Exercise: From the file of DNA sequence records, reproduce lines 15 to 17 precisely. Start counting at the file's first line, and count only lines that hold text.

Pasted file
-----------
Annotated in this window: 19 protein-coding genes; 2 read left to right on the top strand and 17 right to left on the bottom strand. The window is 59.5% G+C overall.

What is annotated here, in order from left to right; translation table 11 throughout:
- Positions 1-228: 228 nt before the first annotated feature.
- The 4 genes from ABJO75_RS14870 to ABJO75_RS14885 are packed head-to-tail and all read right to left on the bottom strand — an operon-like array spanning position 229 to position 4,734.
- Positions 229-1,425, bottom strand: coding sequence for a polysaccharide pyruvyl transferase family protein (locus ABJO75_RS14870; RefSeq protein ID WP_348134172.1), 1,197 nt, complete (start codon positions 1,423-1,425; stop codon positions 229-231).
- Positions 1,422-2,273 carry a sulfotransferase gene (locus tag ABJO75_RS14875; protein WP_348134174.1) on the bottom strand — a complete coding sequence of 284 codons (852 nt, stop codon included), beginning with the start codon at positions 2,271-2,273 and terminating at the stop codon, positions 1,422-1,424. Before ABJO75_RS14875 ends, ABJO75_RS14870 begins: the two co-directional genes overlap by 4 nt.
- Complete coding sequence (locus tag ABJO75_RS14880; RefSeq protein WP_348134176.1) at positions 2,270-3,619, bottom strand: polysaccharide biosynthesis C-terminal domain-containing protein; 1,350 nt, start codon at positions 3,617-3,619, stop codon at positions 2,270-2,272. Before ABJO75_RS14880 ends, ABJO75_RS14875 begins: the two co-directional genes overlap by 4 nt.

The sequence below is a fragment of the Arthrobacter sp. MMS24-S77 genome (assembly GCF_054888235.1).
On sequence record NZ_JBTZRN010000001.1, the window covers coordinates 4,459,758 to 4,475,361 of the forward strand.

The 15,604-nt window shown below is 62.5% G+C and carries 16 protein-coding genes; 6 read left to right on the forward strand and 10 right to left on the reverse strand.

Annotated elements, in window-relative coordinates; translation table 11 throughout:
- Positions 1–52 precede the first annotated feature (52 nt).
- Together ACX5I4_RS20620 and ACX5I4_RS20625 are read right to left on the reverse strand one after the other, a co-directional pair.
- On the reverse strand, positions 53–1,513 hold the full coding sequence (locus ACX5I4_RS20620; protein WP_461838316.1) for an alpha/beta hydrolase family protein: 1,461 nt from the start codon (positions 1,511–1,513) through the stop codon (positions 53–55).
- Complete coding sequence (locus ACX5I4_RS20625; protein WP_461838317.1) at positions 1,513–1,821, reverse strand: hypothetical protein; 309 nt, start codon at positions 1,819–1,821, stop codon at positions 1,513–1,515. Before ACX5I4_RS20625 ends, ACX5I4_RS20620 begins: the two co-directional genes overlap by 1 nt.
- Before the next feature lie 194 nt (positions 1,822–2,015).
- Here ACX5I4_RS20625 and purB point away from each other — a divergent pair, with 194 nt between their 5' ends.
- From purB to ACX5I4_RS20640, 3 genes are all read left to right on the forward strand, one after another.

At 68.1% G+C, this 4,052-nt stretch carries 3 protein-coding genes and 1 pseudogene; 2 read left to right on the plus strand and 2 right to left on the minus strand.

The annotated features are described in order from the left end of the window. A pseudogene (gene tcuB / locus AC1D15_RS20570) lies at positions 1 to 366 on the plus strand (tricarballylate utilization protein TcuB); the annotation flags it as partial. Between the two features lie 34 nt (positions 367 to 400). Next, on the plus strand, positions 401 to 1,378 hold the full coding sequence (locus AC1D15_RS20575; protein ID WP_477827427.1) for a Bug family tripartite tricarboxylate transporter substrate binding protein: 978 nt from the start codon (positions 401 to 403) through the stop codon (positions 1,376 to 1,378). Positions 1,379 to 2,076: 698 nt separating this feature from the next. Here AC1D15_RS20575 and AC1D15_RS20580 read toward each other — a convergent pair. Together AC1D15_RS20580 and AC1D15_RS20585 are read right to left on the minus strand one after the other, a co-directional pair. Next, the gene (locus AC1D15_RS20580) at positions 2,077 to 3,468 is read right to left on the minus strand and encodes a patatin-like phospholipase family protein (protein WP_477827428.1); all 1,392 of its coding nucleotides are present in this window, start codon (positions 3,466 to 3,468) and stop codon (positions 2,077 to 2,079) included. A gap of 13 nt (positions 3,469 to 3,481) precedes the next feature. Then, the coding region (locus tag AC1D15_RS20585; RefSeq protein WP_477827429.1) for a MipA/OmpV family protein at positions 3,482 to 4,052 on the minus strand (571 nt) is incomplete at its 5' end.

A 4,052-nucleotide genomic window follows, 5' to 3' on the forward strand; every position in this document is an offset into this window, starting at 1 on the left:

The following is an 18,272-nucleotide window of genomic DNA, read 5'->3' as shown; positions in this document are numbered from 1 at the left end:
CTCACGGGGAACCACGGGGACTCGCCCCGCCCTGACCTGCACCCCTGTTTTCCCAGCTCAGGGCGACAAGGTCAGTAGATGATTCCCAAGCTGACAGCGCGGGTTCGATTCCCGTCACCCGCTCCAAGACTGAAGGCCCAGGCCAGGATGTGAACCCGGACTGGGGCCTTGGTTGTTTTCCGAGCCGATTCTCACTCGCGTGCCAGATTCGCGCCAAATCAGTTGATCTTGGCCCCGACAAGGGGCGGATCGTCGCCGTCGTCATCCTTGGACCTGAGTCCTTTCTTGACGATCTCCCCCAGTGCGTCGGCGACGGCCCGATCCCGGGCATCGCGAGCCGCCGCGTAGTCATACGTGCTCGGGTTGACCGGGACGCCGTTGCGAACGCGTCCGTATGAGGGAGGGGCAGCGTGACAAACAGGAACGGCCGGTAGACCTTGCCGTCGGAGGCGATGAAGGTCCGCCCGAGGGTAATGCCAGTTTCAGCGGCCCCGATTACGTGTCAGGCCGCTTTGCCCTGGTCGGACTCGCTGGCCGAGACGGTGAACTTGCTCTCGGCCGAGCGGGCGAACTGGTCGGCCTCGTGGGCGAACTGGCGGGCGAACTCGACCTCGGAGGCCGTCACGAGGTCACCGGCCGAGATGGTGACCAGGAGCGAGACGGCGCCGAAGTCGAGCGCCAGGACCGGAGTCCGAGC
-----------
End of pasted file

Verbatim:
- Complete coding sequence (locus ACX5I4_RS20625; protein WP_461838317.1) at positions 1,513–1,821, reverse strand: hypothetical protein; 309 nt, start codon at positions 1,819–1,821, stop codon at positions 1,513–1,515. Before ACX5I4_RS20625 ends, ACX5I4_RS20620 begins: the two co-directional genes overlap by 1 nt.
- Before the next feature lie 194 nt (positions 1,822–2,015).
- Here ACX5I4_RS20625 and purB point away from each other — a divergent pair, with 194 nt between their 5' ends.